The Art of Healing
Retired Faculty Members Draw on Decades of Experience to Teach the Principles of Practice
By Thomas Kohout
Sesum Moosavi, a third-year medical student in the George Washington University School of Medicine and Health Sciences (SMHS), enters the dimly lit hospital room. He introduces himself and briefly explains what he is there to do.
The patient is a heavy-set, African American male in his mid-40s complaining of dizziness, slight abdominal discomfort, and dark urine.
Moosavi begins the examination by taking the patient’s medical history, as Robert Wilkinson, M.D., M.A.C.P., professor emeritus of Clinical Medicine, a Board Certified Internist with nearly 50 years of experience under his belt, sits quietly observing Moosavi’s interaction, his forward-leaning posture, eye contact, and his relaxed but methodical line of questions. Wilkinson takes notes as the student asks a series of questions aimed at developing a differential diagnosis. When Moosavi indicates he has completed the history, Wilkinson asks a few additional questions for clarification before the student moves on. Wilkinson makes notes on a 40-point checklist as Moosavi continues on to the physical exam, checking the patient’s pulse, inspecting his eyes for jaundice and observing their pupillary reflex, and then continues through the steps to an efficient physical exam.
Gently tapping on the upper body, Moosavi listens carefully to the quality of the sound his fingers make. The difference in tone — resonant or hyper-resonant, flat or dull — tells a physician a great deal about the underlying structure. Dullness could indicate an underlying collection of fluid or possibly a mass.
Moosavi next guides firm but careful fingers over the patient’s abdomen, probing the stomach and tracing the outline of the liver to get a sense of his condition. At the end, Moosavi glances over at Wilkinson as if to ask, “Well, how did I do? Did I leave out anything?”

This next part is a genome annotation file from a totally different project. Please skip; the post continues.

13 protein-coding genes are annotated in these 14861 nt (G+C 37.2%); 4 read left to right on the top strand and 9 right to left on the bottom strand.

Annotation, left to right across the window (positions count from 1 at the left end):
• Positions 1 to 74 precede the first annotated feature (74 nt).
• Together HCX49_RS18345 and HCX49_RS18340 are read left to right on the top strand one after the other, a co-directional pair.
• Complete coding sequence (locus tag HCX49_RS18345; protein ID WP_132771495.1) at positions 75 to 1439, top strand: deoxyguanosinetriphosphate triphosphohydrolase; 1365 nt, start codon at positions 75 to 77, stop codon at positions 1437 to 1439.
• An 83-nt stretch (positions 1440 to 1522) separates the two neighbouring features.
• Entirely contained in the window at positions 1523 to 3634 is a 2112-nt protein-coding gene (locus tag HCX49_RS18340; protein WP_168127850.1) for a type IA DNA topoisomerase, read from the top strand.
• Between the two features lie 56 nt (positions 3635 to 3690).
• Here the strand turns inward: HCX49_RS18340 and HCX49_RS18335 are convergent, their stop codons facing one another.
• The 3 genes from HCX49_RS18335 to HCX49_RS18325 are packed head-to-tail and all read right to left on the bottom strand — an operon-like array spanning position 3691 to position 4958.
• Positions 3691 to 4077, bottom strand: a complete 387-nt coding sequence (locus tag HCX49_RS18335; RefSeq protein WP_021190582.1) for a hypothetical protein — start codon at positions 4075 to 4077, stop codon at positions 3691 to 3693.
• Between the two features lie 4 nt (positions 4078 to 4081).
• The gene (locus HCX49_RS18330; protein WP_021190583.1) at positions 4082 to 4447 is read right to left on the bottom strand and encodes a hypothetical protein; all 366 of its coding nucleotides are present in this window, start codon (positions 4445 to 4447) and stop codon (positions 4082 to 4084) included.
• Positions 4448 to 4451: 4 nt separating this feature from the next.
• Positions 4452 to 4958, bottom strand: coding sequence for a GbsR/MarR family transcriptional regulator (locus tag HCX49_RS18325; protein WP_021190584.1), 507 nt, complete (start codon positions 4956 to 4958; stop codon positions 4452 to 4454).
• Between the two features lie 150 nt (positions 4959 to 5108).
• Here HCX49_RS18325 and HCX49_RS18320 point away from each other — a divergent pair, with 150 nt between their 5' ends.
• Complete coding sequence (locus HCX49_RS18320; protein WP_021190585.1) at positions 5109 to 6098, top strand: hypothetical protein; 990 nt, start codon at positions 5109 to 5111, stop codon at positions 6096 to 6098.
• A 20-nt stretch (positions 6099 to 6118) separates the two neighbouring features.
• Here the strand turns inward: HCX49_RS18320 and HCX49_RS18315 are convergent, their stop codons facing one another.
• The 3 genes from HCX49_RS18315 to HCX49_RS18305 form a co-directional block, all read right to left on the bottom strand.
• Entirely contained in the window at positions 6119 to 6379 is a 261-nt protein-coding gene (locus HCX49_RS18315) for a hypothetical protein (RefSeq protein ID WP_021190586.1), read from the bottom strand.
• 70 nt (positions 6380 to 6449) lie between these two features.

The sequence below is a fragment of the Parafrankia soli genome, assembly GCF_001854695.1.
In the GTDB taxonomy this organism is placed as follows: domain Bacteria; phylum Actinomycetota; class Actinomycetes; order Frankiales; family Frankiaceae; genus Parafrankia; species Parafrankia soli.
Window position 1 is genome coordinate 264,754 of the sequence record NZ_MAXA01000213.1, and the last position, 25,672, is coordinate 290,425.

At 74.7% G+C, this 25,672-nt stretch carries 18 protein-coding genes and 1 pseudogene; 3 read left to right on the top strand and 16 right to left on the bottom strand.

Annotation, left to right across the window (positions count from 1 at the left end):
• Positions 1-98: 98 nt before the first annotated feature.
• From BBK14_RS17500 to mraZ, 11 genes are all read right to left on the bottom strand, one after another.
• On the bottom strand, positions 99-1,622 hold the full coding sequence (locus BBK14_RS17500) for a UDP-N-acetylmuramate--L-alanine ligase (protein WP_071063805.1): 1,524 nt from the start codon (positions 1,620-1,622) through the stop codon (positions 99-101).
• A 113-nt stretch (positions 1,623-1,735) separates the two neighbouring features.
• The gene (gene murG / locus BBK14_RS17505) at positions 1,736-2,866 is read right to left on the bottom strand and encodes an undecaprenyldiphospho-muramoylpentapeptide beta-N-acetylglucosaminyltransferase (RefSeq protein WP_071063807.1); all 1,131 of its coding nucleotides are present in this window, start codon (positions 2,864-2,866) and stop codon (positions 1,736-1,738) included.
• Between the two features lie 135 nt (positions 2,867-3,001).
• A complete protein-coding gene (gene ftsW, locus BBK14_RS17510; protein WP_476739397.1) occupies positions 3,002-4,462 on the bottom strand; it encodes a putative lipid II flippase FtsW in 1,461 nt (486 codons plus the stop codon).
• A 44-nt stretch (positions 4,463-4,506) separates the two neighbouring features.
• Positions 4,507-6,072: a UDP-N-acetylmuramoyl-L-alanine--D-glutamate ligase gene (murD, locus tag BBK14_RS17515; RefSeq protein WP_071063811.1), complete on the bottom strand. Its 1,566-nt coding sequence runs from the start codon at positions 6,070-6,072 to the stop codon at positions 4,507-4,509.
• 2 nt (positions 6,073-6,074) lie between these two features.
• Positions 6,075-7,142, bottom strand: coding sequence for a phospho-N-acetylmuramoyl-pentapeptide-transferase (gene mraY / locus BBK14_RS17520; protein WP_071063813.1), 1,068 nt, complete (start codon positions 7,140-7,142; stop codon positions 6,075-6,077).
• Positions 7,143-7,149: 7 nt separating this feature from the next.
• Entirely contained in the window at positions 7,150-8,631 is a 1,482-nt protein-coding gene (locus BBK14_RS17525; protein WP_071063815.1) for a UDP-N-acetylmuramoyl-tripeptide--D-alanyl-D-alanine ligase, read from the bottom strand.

The two chat briefly with the patient, each thanking him for his time, and then retire to debrief in an empty lounge, where the real learning begins.
TEACHING THE HEALING TOUCH
For nearly 20 years, a small band of retired SMHS clinicians like Wilkinson have been working to hold the line on hands-on care, ensuring that the doctors trained at GW know as much about the art of healing as they do about the science of medicine.
Since the early 1990s, every third-year medical student has taken Observed History and Physical Examination, a two-hour assessment of what Sir William Osler, the Canadian physician credited with first leading medical students out of the lecture hall and into the exam rooms, once called the “principles of practice.”
The course was developed by Stanley J. Talpers, M.D., a long-time clinician with the George Washington Medical Faculty Associates and former SMHS faculty member. After teaching in the Practice of Medicine (POM) program for about 15 years, former chair of the Department of Medicine George Rios, M.D., urged Talpers to launch a different type of program. Together they developed a course to offer third-year medical students an individualized critique of their examination and patient history skills.
Today, Talpers and eight fellow physicians — mostly former internists and all with some current or former GW affiliation — offer up decades of bedside exam experience during extensive evaluation sessions.
Following Moosavi’s examination, he and Wilkinson sit down to discuss how things went. After reviewing the proper use of the ophthalmoscope and the appearance of the fundus, Wilkinson suggests Moosavi and a classmate visit the exam rooms at the Clinical Learning and Simulation Skills Center — GW’s hands-on clinical educational environment. Then they discuss the patient, whom Wilkinson had handpicked earlier that day, asking the patient if he would be willing to participate in the teaching exercise and determining whether his case would be suitable for Moosavi’s history and examination.